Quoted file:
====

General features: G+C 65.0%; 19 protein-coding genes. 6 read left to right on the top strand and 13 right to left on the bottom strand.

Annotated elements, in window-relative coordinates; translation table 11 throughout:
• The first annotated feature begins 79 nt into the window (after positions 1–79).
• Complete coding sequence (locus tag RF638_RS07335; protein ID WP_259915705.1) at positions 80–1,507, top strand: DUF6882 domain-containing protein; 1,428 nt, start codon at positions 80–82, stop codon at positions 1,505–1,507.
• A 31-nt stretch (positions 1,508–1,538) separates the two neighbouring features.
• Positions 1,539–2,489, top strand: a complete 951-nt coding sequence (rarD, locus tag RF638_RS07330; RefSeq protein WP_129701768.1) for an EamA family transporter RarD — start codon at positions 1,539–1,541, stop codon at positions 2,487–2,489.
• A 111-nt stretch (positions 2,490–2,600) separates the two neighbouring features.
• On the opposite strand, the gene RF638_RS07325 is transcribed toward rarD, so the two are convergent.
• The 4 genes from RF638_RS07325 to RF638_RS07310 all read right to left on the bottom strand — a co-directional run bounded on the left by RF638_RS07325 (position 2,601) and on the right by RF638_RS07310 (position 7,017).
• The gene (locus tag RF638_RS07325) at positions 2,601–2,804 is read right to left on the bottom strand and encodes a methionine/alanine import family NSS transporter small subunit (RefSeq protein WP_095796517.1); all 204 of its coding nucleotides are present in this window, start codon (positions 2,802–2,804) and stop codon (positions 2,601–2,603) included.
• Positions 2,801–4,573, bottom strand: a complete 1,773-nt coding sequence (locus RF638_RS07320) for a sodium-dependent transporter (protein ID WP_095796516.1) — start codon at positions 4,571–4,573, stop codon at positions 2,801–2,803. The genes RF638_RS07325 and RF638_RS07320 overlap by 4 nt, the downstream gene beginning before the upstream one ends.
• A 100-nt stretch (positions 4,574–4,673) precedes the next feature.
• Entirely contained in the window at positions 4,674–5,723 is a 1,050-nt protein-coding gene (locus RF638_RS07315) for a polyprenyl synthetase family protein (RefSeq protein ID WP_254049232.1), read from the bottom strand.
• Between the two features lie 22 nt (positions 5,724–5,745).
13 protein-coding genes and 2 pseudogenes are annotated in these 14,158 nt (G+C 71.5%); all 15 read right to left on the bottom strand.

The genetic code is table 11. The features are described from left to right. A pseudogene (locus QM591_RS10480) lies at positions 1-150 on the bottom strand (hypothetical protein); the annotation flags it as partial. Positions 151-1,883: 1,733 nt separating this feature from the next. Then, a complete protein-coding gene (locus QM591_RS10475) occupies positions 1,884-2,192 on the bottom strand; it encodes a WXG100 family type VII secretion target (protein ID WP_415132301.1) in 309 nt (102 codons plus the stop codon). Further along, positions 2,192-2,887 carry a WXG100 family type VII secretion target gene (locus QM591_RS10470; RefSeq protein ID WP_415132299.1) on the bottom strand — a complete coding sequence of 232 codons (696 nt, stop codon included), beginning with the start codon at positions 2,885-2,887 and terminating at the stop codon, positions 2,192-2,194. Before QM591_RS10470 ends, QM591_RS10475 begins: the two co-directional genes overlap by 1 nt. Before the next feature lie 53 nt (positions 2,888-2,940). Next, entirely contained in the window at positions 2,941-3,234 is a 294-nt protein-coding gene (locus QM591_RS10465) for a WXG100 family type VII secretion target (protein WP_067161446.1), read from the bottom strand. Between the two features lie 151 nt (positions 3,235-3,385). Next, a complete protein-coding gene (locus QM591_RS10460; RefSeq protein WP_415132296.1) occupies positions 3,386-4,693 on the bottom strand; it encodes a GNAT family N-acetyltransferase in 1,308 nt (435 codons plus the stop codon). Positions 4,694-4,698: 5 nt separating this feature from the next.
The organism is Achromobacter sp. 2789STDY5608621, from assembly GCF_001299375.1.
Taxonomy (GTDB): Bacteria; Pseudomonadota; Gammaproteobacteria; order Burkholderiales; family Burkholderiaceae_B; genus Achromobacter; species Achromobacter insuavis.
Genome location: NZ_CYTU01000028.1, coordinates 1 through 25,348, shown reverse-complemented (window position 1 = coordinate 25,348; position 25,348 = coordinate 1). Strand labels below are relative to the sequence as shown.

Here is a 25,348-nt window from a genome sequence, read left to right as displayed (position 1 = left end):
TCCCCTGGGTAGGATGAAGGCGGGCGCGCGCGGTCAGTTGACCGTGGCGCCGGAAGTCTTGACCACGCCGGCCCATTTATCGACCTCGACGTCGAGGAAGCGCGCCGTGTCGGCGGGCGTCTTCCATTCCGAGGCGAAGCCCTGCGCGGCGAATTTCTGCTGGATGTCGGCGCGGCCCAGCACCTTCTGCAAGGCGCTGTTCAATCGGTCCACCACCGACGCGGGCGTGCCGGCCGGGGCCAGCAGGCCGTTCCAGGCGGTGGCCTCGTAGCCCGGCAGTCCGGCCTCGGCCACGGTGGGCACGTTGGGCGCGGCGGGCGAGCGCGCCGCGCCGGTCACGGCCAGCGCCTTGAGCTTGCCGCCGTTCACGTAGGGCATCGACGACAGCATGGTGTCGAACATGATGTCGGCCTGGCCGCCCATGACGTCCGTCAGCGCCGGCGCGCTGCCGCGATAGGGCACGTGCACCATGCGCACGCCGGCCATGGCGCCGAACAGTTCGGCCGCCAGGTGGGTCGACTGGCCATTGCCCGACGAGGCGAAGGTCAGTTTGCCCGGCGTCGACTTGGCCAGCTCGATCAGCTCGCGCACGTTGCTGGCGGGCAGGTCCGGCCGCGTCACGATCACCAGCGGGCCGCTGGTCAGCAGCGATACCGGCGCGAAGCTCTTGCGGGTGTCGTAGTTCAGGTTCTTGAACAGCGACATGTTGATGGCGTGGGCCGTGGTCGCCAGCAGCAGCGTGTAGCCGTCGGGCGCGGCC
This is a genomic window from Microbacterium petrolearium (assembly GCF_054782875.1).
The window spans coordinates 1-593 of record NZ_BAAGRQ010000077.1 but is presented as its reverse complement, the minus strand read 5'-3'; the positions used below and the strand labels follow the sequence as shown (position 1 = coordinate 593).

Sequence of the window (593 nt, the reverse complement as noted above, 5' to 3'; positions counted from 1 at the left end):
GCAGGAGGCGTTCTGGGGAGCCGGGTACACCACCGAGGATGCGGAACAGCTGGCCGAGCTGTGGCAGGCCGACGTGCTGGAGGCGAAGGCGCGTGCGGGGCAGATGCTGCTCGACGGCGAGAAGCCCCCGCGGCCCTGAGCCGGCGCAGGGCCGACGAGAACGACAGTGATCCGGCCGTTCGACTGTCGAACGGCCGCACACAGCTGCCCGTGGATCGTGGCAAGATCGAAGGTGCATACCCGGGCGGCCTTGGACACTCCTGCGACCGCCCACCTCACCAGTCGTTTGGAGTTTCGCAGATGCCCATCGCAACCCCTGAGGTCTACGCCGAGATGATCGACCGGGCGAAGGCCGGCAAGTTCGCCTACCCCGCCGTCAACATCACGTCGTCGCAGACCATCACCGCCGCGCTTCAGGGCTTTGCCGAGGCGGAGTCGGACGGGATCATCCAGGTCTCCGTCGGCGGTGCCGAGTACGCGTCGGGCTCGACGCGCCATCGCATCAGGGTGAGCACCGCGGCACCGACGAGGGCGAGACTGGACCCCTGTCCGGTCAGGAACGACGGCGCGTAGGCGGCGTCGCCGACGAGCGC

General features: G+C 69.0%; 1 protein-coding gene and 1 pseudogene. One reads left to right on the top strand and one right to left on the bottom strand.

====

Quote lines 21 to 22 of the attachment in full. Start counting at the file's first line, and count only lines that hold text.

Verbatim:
TCCCCTGGGTAGGATGAAGGCGGGCGCGCGCGGTCAGTTGACCGTGGCGCCGGAAGTCTTGACCACGCCGGCCCATTTATCGACCTCGACGTCGAGGAAGCGCGCCGTGTCGGCGGGCGTCTTCCATTCCGAGGCGAAGCCCTGCGCGGCGAATTTCTGCTGGATGTCGGCGCGGCCCAGCACCTTCTGCAAGGCGCTGTTCAATCGGTCCACCACCGACGCGGGCGTGCCGGCCGGGGCCAGCAGGCCGTTCCAGGCGGTGGCCTCGTAGCCCGGCAGTCCGGCCTCGGCCACGGTGGGCACGTTGGGCGCGGCGGGCGAGCGCGCCGCGCCGGTCACGGCCAGCGCCTTGAGCTTGCCGCCGTTCACGTAGGGCATCGACGACAGCATGGTGTCGAACATGATGTCGGCCTGGCCGCCCATGACGTCCGTCAGCGCCGGCGCGCTGCCGCGATAGGGCACGTGCACCATGCGCACGCCGGCCATGGCGCCGAACAGTTCGGCCGCCAGGTGGGTCGACTGGCCATTGCCCGACGAGGCGAAGGTCAGTTTGCCCGGCGTCGACTTGGCCAGCTCGATCAGCTCGCGCACGTTGCTGGCGGGCAGGTCCGGCCGCGTCACGATCACCAGCGGGCCGCTGGTCAGCAGCGATACCGGCGCGAAGCTCTTGCGGGTGTCGTAGTTCAGGTTCTTGAACAGCGACATGTTGATGGCGTGGGCCGTGGTCGCCAGCAGCAGCGTGTAGCCGTCGGGCGCGGCC
This is a genomic window from Microbacterium petrolearium (assembly GCF_054782875.1).